Have you ever had a lovely conversation with someone you just met, but you can’t remember their name? Have you ever asked someone a question and could not recall what their answer was? Did you ever retell a story but your version was very different from the original story’s details? If so, you might have a problem with your listening skills. These days we are constantly bombarded with instant information, short anecdotal stories, and lightning fast changes in topics. Are we no longer allowing ourselves to be present in our own lives? Are moments in our life just to be thumbed through like posts on Facebook? What would happen if we all just decided to hit the “PAUSE” button from time to time? All of these distractions add up to deficient listening skills. Parents are often getting reports from teachers about how their child seems distracted and is not paying attention in class. After years of working with young students, I believe distracted minds can sometimes be a learned behavior. For example, we have access to hundreds of television channels and digital on-demand media to watch anytime or anywhere. Anyone can skip/fast forward/reply anytime through anything that begins to bore them. Patience is no longer required. The bottom line is that we are getting very familiar with receiving information in short bursts. Therefore, we are learning that we only have to pay attention and listen for short bits of time. All of this adds up to a very bad habit. We are blessed to have instant access to information, but we simply cannot depend on that to listen and record for us. Take a few moments to review some tips on how pause and be a better listener:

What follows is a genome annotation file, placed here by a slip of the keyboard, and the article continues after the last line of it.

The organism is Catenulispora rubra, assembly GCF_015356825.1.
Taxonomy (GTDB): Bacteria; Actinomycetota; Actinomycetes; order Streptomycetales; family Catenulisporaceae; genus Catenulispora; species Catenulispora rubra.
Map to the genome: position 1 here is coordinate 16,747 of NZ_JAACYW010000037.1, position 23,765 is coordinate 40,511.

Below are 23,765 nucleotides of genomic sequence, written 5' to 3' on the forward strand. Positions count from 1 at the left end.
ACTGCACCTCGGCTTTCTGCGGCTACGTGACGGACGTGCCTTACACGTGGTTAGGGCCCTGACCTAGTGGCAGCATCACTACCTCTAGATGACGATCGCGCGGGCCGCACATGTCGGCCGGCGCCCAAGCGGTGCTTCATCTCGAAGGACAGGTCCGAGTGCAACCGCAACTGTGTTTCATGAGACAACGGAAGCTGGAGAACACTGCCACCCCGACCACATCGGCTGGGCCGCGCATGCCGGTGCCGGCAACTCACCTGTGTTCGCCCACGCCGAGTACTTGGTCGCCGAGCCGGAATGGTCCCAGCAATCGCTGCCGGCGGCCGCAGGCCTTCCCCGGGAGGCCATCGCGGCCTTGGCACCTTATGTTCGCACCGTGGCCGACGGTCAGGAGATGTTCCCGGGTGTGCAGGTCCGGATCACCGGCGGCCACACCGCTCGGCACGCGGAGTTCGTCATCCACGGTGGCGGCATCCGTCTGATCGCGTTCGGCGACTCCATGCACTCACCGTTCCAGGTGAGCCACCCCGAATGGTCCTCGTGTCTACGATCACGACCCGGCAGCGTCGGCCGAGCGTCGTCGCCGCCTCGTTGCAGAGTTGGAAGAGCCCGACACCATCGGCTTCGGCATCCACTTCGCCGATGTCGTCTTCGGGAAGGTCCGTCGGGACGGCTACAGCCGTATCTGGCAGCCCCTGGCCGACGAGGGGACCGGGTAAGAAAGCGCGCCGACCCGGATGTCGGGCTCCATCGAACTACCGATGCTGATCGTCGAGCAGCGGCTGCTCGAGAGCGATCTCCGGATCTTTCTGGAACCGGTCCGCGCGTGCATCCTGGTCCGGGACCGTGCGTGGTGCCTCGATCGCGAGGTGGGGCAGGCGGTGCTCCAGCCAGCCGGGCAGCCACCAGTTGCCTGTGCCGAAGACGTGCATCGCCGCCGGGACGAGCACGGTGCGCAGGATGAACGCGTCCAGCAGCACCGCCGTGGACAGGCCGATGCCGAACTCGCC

· Make eye contact during your conversation. Watching facial expressions and hand gestures can help you stay engaged in others’ words.
· Decide to be present in the moment. You are unlikely to live this moment again, absorb it while you can. Choose to be conscious of the smells, sounds and feelings of where you are.
· Be optimistic, in every conversation, meeting, task or class, identify the positives points in each situation. It will change your perspective on life and you might learn something new.
· Learn to enjoy silences in life. Meditation or sitting quietly for moments in the day can make you appreciate the background sounds in life that you are missing.
· Take notes. In certain situations such as phone conversations, lectures or meetings, the act of recording key words can help you concentrate and follow along.
· Listen to your biofeedback. Being tired or hungry can really impact your ability to pay attention. If you know that you are not a morning person, schedule according to when you are the most aware. Make sure you are physically prepared by be nourished and hydrated before class or a meeting.
· Remain calm! When you are anxious or upset, your mind is racing and your ability to hear and recall small important details can be impaired. Remember to take deep consistent breaths and focus on listening for critical content.
Breaking a habit is never easy, but this one is worth it. There are so many reasons why to become a better listener. Hit the pause button on life now and then and you might notice a lot that you have been missing!